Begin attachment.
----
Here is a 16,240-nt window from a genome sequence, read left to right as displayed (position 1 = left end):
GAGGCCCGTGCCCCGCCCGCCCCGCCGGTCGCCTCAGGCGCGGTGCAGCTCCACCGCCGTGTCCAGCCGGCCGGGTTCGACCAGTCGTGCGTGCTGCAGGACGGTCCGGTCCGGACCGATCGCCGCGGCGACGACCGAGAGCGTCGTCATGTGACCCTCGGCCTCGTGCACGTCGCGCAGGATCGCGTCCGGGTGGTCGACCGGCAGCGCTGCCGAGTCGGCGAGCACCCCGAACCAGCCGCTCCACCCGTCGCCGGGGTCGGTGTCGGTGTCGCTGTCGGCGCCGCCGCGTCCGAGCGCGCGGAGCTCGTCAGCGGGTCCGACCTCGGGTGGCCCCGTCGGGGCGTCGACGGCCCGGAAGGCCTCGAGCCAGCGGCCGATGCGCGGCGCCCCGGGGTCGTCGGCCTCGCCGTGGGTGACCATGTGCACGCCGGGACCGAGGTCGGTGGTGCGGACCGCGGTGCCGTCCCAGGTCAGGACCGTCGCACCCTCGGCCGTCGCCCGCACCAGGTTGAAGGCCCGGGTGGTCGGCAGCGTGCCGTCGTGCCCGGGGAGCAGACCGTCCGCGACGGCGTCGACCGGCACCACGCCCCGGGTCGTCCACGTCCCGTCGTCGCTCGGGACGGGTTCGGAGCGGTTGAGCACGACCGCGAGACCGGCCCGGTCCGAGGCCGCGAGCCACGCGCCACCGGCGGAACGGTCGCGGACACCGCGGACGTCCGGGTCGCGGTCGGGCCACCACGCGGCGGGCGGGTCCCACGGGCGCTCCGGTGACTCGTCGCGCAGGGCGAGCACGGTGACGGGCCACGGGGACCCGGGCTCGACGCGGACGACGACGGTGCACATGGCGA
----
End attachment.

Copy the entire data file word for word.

Here is a 16,240-nt window from a genome sequence, read left to right as displayed (position 1 = left end):
GAGGCCCGTGCCCCGCCCGCCCCGCCGGTCGCCTCAGGCGCGGTGCAGCTCCACCGCCGTGTCCAGCCGGCCGGGTTCGACCAGTCGTGCGTGCTGCAGGACGGTCCGGTCCGGACCGATCGCCGCGGCGACGACCGAGAGCGTCGTCATGTGACCCTCGGCCTCGTGCACGTCGCGCAGGATCGCGTCCGGGTGGTCGACCGGCAGCGCTGCCGAGTCGGCGAGCACCCCGAACCAGCCGCTCCACCCGTCGCCGGGGTCGGTGTCGGTGTCGCTGTCGGCGCCGCCGCGTCCGAGCGCGCGGAGCTCGTCAGCGGGTCCGACCTCGGGTGGCCCCGTCGGGGCGTCGACGGCCCGGAAGGCCTCGAGCCAGCGGCCGATGCGCGGCGCCCCGGGGTCGTCGGCCTCGCCGTGGGTGACCATGTGCACGCCGGGACCGAGGTCGGTGGTGCGGACCGCGGTGCCGTCCCAGGTCAGGACCGTCGCACCCTCGGCCGTCGCCCGCACCAGGTTGAAGGCCCGGGTGGTCGGCAGCGTGCCGTCGTGCCCGGGGAGCAGACCGTCCGCGACGGCGTCGACCGGCACCACGCCCCGGGTCGTCCACGTCCCGTCGTCGCTCGGGACGGGTTCGGAGCGGTTGAGCACGACCGCGAGACCGGCCCGGTCCGAGGCCGCGAGCCACGCGCCACCGGCGGAACGGTCGCGGACACCGCGGACGTCCGGGTCGCGGTCGGGCCACCACGCGGCGGGCGGGTCCCACGGGCGCTCCGGTGACTCGTCGCGCAGGGCGAGCACGGTGACGGGCCACGGGGACCCGGGCTCGACGCGGACGACGACGGTGCACATGGCGA